There was a dark time in America’s past when postcards of African-Americans strung up in trees crisscrossed the mail system found their way into mailboxes and photo albums. Standing in front of the victims’ bodies in these sepia-toned scenes is the lynch mob – men, women and children, many grinning ear to ear, like hunters posing with a prize.
Local artist Jennifer Scott grew up hearing family stories about her grandfather, who narrowly escaped death at the hands of such a mob in 1930s West Virginia. She recalls her parents’ faces when they re-told the tale.
But when she began studying these gruesome postcards from the Jim Crow era – a time spanning the Civil War and World War II when thousands of African-Americans fell victim to hate crimes – she was most struck by what was omitted from the grisly images: the humanity of the victims and the stories of the family members left behind.
“I wanted to show the time of day. I wanted to show the sibling … I wanted people to see these wonderful family connections and how they were just torn apart,” Scott said. “This is an important part of our history, a sad part of our history. And we sweep it under the rug.”
This was the inspiration for “Stories Behind the Postcards,” an exhibit now on display in Pilsen at the HumanThread Center, 645 W. 18th St. The collection is small – six oil paintings and a series of collages constructed from postcards and newspaper clippings – but the images are powerful.
In “The Impossible,” two boys strain as they try to hoist a dead man, hanging high above their heads, seemingly so the noose he is hanging from can be cut. In “Three Generations,” a mother and grandmother weep over the body of a dead woman lying in a wheat field. In “Up From the River” and “Young Girl by Birch Tree,” a young man and girl stand on a riverbank, their faces stricken as they take in some horrible scene the viewer can only imagine. The paintings’ vibrant colors – rich blue skies and brown skin tones – pose a stark contrast to the black and white images of the era imprinted by history books in our minds.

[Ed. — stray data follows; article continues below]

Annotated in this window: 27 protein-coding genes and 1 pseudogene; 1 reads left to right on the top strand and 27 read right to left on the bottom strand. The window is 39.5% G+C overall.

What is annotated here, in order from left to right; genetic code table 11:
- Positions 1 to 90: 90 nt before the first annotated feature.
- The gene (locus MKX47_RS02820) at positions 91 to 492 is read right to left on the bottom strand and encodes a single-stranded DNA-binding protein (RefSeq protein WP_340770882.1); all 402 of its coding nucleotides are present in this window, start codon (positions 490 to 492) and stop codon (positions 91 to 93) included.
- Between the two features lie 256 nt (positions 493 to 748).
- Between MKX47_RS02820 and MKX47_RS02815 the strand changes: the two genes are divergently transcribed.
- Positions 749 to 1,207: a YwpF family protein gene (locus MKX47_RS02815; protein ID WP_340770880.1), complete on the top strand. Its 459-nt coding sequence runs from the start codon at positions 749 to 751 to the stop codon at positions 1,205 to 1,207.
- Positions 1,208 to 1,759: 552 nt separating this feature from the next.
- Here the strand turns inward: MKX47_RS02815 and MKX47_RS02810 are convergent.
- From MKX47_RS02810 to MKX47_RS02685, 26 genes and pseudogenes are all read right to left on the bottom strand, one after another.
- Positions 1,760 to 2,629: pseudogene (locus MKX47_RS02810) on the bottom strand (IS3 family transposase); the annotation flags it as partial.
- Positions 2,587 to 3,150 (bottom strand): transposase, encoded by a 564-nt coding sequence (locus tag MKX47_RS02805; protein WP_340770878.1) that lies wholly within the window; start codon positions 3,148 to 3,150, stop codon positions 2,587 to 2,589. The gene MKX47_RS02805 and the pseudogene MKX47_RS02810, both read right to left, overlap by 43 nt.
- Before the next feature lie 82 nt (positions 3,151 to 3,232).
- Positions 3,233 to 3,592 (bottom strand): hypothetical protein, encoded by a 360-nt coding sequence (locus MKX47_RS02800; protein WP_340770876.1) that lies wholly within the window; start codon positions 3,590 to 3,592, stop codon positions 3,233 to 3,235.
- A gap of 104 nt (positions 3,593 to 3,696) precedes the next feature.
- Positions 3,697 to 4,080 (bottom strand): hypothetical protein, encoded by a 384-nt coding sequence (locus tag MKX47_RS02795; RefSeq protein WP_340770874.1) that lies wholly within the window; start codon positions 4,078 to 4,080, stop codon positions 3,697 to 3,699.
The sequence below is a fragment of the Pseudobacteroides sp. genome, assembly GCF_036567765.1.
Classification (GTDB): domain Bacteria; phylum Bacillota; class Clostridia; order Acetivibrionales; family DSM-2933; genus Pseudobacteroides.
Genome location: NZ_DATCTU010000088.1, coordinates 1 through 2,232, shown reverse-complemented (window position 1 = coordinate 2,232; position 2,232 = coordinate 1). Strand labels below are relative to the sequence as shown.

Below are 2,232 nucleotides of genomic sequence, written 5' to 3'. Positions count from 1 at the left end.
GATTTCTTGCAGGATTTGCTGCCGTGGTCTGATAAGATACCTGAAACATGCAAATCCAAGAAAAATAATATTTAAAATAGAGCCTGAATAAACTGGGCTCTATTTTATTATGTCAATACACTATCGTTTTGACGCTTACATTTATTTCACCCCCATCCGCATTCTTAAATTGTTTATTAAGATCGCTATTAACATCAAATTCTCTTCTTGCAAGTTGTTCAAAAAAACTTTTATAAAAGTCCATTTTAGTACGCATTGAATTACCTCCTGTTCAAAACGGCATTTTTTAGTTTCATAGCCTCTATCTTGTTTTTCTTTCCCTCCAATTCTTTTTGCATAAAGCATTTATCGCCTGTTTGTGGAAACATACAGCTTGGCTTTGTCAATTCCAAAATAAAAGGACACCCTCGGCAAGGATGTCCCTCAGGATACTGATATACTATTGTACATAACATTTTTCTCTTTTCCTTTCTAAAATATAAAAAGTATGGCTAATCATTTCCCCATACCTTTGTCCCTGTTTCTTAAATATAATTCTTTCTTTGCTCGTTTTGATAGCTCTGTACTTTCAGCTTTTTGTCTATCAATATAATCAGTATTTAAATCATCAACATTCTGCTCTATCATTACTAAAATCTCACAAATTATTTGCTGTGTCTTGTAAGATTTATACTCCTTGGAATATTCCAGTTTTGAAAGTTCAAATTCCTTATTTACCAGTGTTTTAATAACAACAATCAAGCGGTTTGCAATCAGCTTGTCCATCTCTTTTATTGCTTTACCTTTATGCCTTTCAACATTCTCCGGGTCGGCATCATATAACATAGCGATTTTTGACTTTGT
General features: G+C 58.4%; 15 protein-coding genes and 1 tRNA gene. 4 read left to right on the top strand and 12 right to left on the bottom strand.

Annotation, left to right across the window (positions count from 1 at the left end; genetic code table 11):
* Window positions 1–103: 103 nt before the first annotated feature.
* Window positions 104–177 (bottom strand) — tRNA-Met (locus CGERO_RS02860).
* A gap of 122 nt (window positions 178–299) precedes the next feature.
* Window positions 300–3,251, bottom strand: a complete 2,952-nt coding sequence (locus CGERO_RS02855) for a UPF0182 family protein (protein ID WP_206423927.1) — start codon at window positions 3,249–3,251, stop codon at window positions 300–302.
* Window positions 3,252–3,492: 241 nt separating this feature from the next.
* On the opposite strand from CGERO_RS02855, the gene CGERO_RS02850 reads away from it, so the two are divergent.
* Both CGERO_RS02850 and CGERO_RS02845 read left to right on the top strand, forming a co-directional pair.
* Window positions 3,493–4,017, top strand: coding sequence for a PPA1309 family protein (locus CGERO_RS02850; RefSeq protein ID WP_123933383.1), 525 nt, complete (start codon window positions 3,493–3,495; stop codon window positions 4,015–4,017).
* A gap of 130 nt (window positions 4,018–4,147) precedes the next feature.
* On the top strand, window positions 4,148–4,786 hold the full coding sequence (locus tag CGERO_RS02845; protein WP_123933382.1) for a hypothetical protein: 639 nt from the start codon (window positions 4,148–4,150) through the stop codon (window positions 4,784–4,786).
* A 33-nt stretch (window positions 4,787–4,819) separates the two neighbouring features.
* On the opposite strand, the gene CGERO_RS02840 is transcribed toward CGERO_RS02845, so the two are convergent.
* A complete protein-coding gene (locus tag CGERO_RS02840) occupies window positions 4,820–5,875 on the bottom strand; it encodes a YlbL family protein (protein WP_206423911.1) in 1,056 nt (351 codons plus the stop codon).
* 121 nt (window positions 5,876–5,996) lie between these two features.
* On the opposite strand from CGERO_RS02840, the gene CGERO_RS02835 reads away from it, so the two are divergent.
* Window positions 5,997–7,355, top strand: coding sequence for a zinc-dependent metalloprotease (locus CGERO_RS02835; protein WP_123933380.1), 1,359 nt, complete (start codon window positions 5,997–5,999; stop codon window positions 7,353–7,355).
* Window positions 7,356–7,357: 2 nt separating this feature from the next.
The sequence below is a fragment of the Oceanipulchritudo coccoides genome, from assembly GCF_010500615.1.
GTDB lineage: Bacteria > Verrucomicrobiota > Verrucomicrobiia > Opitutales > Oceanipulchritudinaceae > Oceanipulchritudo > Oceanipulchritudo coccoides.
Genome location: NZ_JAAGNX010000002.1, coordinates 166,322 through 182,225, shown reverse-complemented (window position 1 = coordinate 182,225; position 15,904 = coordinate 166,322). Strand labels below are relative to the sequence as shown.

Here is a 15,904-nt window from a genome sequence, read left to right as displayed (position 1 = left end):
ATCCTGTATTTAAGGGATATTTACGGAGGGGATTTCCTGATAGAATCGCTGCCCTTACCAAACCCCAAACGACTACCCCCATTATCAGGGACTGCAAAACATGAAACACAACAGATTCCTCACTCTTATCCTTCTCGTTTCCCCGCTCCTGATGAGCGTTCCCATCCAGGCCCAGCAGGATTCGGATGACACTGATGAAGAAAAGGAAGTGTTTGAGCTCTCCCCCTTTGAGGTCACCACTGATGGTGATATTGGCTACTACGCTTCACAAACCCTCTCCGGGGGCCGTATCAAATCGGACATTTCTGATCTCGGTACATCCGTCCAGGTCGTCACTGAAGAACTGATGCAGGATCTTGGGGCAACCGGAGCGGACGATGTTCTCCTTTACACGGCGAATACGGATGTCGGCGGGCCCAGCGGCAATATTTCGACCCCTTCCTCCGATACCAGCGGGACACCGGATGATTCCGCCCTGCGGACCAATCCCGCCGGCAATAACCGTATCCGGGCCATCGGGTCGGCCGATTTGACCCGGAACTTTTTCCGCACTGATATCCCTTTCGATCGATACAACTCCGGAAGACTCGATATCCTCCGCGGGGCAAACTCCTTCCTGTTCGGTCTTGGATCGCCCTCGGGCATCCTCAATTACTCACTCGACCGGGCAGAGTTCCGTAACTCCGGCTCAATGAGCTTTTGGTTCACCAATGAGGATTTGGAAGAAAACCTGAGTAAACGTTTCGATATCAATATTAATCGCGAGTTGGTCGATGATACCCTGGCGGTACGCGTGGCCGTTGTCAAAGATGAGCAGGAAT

The paintings are accompanied by several large, black and white collages of lynching scenes, cut into the shapes of bodies and hung from the ceiling. In these images, the victims have been removed, with just a white space left in their place, so the viewer will focus instead on the shocking – often smiling – faces of those in the crowd.
The exhibit is a first for HumanThreads, a new nonprofit that uses the arts to promote a “culture of peace and nonviolence,” especially for young people.
“We focus on empowering and inspiring youth,” said Executive Director Michiko Kobayashi. “They are the agents. They are the future. And we don’t say that as a cliché.”
So far, HumanThread, which opened last month with a reception for 100 guests, has hosted an open mike night in Little Village; this weekend, it will host an educational event about the Mexican Revolution. The organization is now basing its programs in the Pilsen/Little Village neighborhoods, but Kobayashi said they plan to expand throughout the city, including to Austin.
Scott – who works for Chicago’s Commission on Human Relations, an office that aims to promote diversity and end discrimination in city offices – created “Stories Behind the Postcards” in one year – 2009. She has tackled the subject of victimization before; past exhibits have included her paintings and printmaking of homeless people and victims of Hurricane Katrina.
“Stories Behind the Postcards” is open by appointment through Nov. 30 at the HumanThread Center, 645 W. 18th St. Admission is free, and student and group visits are welcome.